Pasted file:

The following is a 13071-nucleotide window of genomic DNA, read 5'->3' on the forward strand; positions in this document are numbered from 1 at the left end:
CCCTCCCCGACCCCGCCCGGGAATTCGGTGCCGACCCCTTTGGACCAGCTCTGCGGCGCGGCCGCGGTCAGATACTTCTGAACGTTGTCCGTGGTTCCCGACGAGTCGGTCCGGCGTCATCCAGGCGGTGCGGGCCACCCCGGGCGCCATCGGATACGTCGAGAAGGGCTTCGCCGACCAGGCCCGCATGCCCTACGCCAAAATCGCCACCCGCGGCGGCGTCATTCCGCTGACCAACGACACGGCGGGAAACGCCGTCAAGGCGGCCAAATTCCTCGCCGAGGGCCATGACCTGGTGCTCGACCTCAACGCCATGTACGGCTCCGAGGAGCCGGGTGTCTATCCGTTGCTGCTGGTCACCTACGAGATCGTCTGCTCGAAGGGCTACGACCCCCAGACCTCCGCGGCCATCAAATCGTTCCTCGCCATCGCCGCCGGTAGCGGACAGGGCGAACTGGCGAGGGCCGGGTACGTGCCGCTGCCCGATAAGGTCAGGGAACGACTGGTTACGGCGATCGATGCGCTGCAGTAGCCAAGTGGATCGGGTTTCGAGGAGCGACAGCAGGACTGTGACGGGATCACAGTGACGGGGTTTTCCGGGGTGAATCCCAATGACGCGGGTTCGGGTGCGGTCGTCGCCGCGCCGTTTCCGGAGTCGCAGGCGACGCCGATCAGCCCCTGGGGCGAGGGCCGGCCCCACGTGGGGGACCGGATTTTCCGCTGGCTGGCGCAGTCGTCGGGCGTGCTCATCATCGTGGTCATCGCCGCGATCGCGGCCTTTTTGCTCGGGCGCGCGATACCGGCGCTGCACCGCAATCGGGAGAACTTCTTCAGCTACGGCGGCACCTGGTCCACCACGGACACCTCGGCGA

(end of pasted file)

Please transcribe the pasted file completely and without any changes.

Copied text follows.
The following is a 13071-nucleotide window of genomic DNA, read 5'->3' on the forward strand; positions in this document are numbered from 1 at the left end:
CCCTCCCCGACCCCGCCCGGGAATTCGGTGCCGACCCCTTTGGACCAGCTCTGCGGCGCGGCCGCGGTCAGATACTTCTGAACGTTGTCCGTGGTTCCCGACGAGTCGGTCCGGCGTCATCCAGGCGGTGCGGGCCACCCCGGGCGCCATCGGATACGTCGAGAAGGGCTTCGCCGACCAGGCCCGCATGCCCTACGCCAAAATCGCCACCCGCGGCGGCGTCATTCCGCTGACCAACGACACGGCGGGAAACGCCGTCAAGGCGGCCAAATTCCTCGCCGAGGGCCATGACCTGGTGCTCGACCTCAACGCCATGTACGGCTCCGAGGAGCCGGGTGTCTATCCGTTGCTGCTGGTCACCTACGAGATCGTCTGCTCGAAGGGCTACGACCCCCAGACCTCCGCGGCCATCAAATCGTTCCTCGCCATCGCCGCCGGTAGCGGACAGGGCGAACTGGCGAGGGCCGGGTACGTGCCGCTGCCCGATAAGGTCAGGGAACGACTGGTTACGGCGATCGATGCGCTGCAGTAGCCAAGTGGATCGGGTTTCGAGGAGCGACAGCAGGACTGTGACGGGATCACAGTGACGGGGTTTTCCGGGGTGAATCCCAATGACGCGGGTTCGGGTGCGGTCGTCGCCGCGCCGTTTCCGGAGTCGCAGGCGACGCCGATCAGCCCCTGGGGCGAGGGCCGGCCCCACGTGGGGGACCGGATTTTCCGCTGGCTGGCGCAGTCGTCGGGCGTGCTCATCATCGTGGTCATCGCCGCGATCGCGGCCTTTTTGCTCGGGCGCGCGATACCGGCGCTGCACCGCAATCGGGAGAACTTCTTCAGCTACGGCGGCACCTGGTCCACCACGGACACCTCGGCGA